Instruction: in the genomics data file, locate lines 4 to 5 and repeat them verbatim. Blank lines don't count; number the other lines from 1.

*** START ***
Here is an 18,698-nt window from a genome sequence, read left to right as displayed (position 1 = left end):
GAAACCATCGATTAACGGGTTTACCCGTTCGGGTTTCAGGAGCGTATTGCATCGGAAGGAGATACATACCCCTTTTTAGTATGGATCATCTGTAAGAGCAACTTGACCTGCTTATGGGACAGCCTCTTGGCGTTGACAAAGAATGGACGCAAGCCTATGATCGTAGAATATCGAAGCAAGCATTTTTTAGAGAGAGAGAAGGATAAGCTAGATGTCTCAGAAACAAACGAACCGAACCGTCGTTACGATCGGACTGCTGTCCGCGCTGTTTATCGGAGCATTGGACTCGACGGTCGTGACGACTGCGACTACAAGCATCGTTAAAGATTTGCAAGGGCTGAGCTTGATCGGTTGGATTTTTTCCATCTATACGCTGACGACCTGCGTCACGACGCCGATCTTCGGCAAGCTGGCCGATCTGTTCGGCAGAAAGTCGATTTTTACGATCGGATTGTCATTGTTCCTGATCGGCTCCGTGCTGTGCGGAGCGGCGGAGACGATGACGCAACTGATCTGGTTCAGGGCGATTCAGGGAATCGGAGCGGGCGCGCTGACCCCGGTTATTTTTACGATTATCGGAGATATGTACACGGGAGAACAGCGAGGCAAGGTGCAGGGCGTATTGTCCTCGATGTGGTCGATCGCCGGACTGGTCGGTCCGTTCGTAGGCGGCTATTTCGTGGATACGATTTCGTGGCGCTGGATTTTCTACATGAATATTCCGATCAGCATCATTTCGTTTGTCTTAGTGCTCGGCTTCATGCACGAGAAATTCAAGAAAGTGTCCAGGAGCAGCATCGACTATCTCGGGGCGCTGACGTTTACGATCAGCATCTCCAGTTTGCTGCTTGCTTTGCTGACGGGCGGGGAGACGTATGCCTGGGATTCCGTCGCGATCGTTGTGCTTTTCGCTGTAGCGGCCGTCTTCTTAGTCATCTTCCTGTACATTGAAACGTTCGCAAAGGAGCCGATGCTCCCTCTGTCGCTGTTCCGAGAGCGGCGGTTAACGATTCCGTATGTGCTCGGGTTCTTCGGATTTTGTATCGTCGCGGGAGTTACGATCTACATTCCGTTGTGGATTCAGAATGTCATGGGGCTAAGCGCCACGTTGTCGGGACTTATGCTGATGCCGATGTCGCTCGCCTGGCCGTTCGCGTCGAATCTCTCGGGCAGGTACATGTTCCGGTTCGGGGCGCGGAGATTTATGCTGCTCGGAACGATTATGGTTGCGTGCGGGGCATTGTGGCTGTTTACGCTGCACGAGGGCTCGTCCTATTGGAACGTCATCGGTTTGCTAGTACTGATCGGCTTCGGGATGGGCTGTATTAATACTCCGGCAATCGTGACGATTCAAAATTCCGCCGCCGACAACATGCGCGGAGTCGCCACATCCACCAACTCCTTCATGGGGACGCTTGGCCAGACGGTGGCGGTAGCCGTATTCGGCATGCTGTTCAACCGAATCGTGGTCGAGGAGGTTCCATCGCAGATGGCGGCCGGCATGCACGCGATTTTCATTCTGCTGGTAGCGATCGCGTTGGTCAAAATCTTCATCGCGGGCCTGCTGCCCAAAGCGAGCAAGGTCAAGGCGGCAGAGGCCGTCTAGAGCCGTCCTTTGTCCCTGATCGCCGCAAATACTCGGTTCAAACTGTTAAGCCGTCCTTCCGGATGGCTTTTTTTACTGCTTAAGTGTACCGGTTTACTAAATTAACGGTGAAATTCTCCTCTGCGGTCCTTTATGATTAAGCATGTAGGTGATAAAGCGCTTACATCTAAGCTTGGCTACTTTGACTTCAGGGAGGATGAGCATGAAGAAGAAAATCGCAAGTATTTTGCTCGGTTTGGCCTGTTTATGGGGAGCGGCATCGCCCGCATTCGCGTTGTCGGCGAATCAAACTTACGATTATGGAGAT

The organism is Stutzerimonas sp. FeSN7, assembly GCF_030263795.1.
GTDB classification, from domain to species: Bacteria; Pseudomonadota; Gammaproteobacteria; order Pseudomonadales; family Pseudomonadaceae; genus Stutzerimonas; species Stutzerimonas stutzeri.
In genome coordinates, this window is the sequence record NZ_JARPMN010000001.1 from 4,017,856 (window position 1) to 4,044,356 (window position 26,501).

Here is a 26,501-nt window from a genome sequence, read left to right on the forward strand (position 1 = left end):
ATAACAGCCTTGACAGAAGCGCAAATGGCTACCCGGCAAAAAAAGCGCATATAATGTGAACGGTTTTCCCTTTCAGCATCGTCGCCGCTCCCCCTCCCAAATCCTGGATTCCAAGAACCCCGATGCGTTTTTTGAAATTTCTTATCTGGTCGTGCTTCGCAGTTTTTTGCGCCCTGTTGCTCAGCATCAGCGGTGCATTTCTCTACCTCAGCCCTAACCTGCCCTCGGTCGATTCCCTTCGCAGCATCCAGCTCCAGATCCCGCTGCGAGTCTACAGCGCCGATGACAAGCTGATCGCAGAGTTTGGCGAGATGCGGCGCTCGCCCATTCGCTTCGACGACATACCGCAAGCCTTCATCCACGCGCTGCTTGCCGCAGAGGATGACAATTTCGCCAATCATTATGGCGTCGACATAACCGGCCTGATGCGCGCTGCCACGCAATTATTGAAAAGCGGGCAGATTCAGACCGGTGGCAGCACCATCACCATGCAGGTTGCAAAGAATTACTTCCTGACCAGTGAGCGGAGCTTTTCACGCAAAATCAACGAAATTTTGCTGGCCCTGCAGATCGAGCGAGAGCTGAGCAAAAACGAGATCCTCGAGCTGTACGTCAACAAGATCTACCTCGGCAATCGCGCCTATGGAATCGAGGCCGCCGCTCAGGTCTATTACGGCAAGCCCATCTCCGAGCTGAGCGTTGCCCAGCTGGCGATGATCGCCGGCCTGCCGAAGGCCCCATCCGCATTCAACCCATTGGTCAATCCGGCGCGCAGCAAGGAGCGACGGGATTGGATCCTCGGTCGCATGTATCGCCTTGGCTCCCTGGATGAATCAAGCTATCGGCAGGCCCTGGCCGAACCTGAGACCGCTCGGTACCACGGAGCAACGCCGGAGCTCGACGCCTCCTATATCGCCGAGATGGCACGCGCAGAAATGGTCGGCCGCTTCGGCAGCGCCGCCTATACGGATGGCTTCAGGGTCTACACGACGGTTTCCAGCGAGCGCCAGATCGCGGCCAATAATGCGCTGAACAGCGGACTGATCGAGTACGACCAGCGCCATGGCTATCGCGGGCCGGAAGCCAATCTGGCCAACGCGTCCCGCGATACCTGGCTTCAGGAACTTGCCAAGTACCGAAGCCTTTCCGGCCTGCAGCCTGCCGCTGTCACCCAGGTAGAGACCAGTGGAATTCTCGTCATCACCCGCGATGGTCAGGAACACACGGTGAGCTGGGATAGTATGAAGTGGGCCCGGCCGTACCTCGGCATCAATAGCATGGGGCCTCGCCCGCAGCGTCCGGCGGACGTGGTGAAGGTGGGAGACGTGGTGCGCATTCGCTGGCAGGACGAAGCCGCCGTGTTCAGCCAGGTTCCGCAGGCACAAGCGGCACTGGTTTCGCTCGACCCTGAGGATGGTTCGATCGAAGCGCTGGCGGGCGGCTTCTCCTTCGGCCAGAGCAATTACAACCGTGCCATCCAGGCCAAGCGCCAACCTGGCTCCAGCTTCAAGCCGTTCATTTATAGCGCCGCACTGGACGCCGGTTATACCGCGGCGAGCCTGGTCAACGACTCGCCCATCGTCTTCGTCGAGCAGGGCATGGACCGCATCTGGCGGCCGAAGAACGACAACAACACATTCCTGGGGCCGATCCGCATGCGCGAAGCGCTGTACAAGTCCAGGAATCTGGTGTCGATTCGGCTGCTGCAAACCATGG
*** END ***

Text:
GTDB classification, from domain to species: Bacteria; Pseudomonadota; Gammaproteobacteria; order Pseudomonadales; family Pseudomonadaceae; genus Stutzerimonas; species Stutzerimonas stutzeri.
In genome coordinates, this window is the sequence record NZ_JARPMN010000001.1 from 4,017,856 (window position 1) to 4,044,356 (window position 26,501).